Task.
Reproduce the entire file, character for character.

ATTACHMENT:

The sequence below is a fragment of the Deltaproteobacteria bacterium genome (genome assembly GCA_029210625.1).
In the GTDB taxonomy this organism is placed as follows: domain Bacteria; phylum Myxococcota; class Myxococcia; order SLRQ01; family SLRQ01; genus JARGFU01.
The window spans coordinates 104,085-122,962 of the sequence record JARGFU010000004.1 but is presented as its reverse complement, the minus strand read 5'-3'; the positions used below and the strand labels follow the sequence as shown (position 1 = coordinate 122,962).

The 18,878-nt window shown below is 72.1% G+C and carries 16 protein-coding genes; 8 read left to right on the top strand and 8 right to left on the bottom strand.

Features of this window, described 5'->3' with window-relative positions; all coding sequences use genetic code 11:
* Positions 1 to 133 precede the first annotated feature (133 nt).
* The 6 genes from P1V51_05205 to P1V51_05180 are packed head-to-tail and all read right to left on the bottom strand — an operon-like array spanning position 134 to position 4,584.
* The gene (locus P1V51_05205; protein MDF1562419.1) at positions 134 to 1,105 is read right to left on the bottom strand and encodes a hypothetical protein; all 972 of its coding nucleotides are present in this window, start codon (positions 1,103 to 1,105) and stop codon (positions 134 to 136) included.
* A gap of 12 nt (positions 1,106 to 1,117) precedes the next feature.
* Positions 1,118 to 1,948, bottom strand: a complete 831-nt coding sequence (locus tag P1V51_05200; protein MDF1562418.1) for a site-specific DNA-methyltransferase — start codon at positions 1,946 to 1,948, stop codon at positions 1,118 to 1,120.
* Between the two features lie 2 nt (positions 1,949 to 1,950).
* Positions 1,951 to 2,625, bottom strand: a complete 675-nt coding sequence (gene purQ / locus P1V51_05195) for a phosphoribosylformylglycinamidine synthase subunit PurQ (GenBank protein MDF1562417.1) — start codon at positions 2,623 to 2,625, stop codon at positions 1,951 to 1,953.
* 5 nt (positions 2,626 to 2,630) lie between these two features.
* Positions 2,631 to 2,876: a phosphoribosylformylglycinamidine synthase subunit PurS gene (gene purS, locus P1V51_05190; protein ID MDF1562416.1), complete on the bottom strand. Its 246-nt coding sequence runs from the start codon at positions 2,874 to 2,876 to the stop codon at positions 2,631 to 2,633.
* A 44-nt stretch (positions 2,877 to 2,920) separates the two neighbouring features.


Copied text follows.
The sequence below is a fragment of the Deltaproteobacteria bacterium genome (genome assembly GCA_029210625.1).
In the GTDB taxonomy this organism is placed as follows: domain Bacteria; phylum Myxococcota; class Myxococcia; order SLRQ01; family SLRQ01; genus JARGFU01.
The window spans coordinates 104,085-122,962 of the sequence record JARGFU010000004.1 but is presented as its reverse complement, the minus strand read 5'-3'; the positions used below and the strand labels follow the sequence as shown (position 1 = coordinate 122,962).

The 18,878-nt window shown below is 72.1% G+C and carries 16 protein-coding genes; 8 read left to right on the top strand and 8 right to left on the bottom strand.

Features of this window, described 5'->3' with window-relative positions; all coding sequences use genetic code 11:
* Positions 1 to 133 precede the first annotated feature (133 nt).
* The 6 genes from P1V51_05205 to P1V51_05180 are packed head-to-tail and all read right to left on the bottom strand — an operon-like array spanning position 134 to position 4,584.
* The gene (locus P1V51_05205; protein MDF1562419.1) at positions 134 to 1,105 is read right to left on the bottom strand and encodes a hypothetical protein; all 972 of its coding nucleotides are present in this window, start codon (positions 1,103 to 1,105) and stop codon (positions 134 to 136) included.
* A gap of 12 nt (positions 1,106 to 1,117) precedes the next feature.
* Positions 1,118 to 1,948, bottom strand: a complete 831-nt coding sequence (locus tag P1V51_05200; protein MDF1562418.1) for a site-specific DNA-methyltransferase — start codon at positions 1,946 to 1,948, stop codon at positions 1,118 to 1,120.
* Between the two features lie 2 nt (positions 1,949 to 1,950).
* Positions 1,951 to 2,625, bottom strand: a complete 675-nt coding sequence (gene purQ / locus P1V51_05195) for a phosphoribosylformylglycinamidine synthase subunit PurQ (GenBank protein MDF1562417.1) — start codon at positions 2,623 to 2,625, stop codon at positions 1,951 to 1,953.
* 5 nt (positions 2,626 to 2,630) lie between these two features.
* Positions 2,631 to 2,876: a phosphoribosylformylglycinamidine synthase subunit PurS gene (gene purS, locus P1V51_05190; protein ID MDF1562416.1), complete on the bottom strand. Its 246-nt coding sequence runs from the start codon at positions 2,874 to 2,876 to the stop codon at positions 2,631 to 2,633.
* A 44-nt stretch (positions 2,877 to 2,920) separates the two neighbouring features.